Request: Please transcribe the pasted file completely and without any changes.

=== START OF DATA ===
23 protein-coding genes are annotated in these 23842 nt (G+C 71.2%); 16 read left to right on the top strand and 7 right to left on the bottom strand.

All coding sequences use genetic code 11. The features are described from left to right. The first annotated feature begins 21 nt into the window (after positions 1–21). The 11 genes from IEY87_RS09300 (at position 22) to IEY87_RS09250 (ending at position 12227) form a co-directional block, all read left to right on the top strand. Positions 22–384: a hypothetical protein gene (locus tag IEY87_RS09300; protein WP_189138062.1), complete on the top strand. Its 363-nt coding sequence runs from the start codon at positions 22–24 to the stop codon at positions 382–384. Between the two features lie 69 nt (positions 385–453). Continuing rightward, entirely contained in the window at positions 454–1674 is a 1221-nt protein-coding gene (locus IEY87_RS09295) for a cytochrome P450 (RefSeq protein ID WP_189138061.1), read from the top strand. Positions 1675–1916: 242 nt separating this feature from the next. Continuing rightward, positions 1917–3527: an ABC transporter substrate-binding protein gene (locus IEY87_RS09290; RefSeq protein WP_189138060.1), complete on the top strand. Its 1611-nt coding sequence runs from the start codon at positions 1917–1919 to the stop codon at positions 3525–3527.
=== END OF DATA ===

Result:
23 protein-coding genes are annotated in these 23842 nt (G+C 71.2%); 16 read left to right on the top strand and 7 right to left on the bottom strand.

All coding sequences use genetic code 11. The features are described from left to right. The first annotated feature begins 21 nt into the window (after positions 1–21). The 11 genes from IEY87_RS09300 (at position 22) to IEY87_RS09250 (ending at position 12227) form a co-directional block, all read left to right on the top strand. Positions 22–384: a hypothetical protein gene (locus tag IEY87_RS09300; protein WP_189138062.1), complete on the top strand. Its 363-nt coding sequence runs from the start codon at positions 22–24 to the stop codon at positions 382–384. Between the two features lie 69 nt (positions 385–453). Continuing rightward, entirely contained in the window at positions 454–1674 is a 1221-nt protein-coding gene (locus IEY87_RS09295) for a cytochrome P450 (RefSeq protein ID WP_189138061.1), read from the top strand. Positions 1675–1916: 242 nt separating this feature from the next. Continuing rightward, positions 1917–3527: an ABC transporter substrate-binding protein gene (locus IEY87_RS09290; RefSeq protein WP_189138060.1), complete on the top strand. Its 1611-nt coding sequence runs from the start codon at positions 1917–1919 to the stop codon at positions 3525–3527.